Adele’s manager has spoken out in favor of music streaming, following high profile hold-outs such as Taylor Swift, whose decision to pull her entire catalog from Spotify has renewed debate about the economics of the streaming model.
“Streaming is the future, whether people like it or not. Within five years it will be ubiquitous,” Jonathan Dickins said on the closing day of the Web Summit tech conference, which took place in Dublin on Thursday November 6.
The typically press-shy manager did warn that services like Spotify would need to change their distribution model if they were to avoid further artist hold outs, however. Famously, Dickins’ biggest client, Adele, didn’t allow her 21 album to be available on Spotify until long after its commercial release.
“I don’t believe one size necessarily fits all with streaming. To get around the situation with someone like Taylor Swift — and Spotify won’t do it — is that maybe there is a window between making something available on the premium service earlier than its made available on the free service,” said Dickins, who spoke about the “lopsided” disconnect between how record labels and artists perceive YouTube (“the biggest streaming service around, without a doubt”) and platforms like Spotify and Deezer.
“What’s interesting is that people take things down off Spotify, yet if I search now for Taylor Swift on YouTube, within the space of 30 seconds I can have the whole Taylor Swift [album] streamed. Some of it is ad-supported, so there is revenue, and some of it’s not,” said the 42-year-old Brit, whose London-based September management company represents Adele, Jack Penate, Jamie T, London Grammar and producer Paul Epworth, among others.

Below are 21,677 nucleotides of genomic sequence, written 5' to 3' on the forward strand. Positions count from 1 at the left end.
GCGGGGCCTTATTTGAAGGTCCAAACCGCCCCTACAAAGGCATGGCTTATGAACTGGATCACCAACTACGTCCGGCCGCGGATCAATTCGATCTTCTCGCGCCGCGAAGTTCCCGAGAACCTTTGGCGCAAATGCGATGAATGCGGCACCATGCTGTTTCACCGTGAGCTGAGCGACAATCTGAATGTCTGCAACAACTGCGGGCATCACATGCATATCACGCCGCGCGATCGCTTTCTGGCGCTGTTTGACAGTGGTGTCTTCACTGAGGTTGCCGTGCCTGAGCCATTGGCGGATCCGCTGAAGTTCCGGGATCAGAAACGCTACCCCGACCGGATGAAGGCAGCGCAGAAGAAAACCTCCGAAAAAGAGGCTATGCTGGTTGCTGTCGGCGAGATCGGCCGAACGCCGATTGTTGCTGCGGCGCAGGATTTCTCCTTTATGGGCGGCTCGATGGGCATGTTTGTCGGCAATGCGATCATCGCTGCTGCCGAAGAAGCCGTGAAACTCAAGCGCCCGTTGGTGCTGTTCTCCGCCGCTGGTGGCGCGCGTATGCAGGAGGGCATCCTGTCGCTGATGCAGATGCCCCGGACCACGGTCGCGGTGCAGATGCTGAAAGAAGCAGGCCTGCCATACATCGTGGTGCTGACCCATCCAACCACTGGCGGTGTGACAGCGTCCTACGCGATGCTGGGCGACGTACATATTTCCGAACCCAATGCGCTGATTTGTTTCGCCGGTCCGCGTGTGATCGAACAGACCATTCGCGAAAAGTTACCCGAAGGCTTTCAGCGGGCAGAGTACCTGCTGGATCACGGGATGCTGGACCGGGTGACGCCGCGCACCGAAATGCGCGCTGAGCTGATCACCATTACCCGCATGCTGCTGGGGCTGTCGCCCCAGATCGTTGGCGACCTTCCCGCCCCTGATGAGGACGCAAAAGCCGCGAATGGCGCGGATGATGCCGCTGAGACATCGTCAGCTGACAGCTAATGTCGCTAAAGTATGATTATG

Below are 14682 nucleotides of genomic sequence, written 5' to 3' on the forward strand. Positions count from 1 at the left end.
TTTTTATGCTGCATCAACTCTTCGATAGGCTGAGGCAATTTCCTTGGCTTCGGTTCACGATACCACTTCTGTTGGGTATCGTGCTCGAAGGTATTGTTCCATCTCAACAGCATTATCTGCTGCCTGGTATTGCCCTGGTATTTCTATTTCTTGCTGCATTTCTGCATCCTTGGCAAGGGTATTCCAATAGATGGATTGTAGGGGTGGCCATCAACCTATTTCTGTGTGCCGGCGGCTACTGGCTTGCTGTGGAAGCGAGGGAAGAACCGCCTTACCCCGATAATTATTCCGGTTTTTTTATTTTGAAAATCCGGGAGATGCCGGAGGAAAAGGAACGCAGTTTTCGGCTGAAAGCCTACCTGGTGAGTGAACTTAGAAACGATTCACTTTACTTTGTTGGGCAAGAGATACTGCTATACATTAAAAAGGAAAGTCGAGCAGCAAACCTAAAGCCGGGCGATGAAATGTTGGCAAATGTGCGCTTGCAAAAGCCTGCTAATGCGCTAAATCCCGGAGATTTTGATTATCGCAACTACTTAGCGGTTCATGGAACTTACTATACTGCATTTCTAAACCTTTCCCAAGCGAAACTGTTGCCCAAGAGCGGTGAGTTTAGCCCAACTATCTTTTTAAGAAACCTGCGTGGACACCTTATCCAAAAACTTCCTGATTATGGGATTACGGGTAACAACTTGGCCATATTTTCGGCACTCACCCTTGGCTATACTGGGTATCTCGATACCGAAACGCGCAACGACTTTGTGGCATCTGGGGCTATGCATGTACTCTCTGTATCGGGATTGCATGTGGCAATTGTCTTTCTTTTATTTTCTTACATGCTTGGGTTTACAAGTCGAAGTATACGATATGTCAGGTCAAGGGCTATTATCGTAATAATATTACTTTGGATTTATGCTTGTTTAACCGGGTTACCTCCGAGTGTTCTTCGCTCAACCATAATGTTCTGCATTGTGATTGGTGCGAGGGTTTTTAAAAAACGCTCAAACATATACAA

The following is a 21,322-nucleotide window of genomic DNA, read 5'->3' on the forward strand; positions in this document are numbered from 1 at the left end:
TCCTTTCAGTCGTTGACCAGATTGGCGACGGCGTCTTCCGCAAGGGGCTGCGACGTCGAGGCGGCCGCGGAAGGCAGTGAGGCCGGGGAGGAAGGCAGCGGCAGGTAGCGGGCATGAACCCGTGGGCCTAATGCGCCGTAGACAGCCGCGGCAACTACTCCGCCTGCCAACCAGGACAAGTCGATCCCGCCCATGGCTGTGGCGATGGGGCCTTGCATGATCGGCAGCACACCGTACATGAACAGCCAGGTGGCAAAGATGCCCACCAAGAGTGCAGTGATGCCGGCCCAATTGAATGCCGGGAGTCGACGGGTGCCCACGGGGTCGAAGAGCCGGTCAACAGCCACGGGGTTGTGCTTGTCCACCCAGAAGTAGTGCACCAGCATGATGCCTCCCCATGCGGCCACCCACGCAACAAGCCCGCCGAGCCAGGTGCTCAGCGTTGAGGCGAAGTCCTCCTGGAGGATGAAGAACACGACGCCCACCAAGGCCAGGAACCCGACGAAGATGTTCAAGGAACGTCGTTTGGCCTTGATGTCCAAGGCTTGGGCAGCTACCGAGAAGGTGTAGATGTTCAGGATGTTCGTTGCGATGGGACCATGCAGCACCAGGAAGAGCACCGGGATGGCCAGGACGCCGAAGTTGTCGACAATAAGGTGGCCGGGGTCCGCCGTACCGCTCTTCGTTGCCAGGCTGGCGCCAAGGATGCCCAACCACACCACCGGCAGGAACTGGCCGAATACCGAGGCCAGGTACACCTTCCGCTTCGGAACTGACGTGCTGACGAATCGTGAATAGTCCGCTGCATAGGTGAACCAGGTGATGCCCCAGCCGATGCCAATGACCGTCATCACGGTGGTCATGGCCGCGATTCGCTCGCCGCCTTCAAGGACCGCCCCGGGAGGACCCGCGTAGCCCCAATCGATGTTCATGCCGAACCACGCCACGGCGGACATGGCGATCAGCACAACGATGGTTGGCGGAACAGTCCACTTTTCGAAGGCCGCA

“On the one hand, the labels are trumping YouTube as a marketing tool and 10 million views is [hailed] as a marketing stroke of genius,” he continued. “On the other hand, they’re looking at 10 million streams on Spotify and going: ‘That’s X amount of lost sales.’ So I think there is a lopsided effect. For an artist that needs discovering, anyone who has got a real good album, but is very niche, I think streaming is great for them. Taylor Swift probably looks at it and thinks, ‘There is an element of cannibalisation. I am a brand. People know who I am and I want to protect the record sales.’ And that’s fair enough.”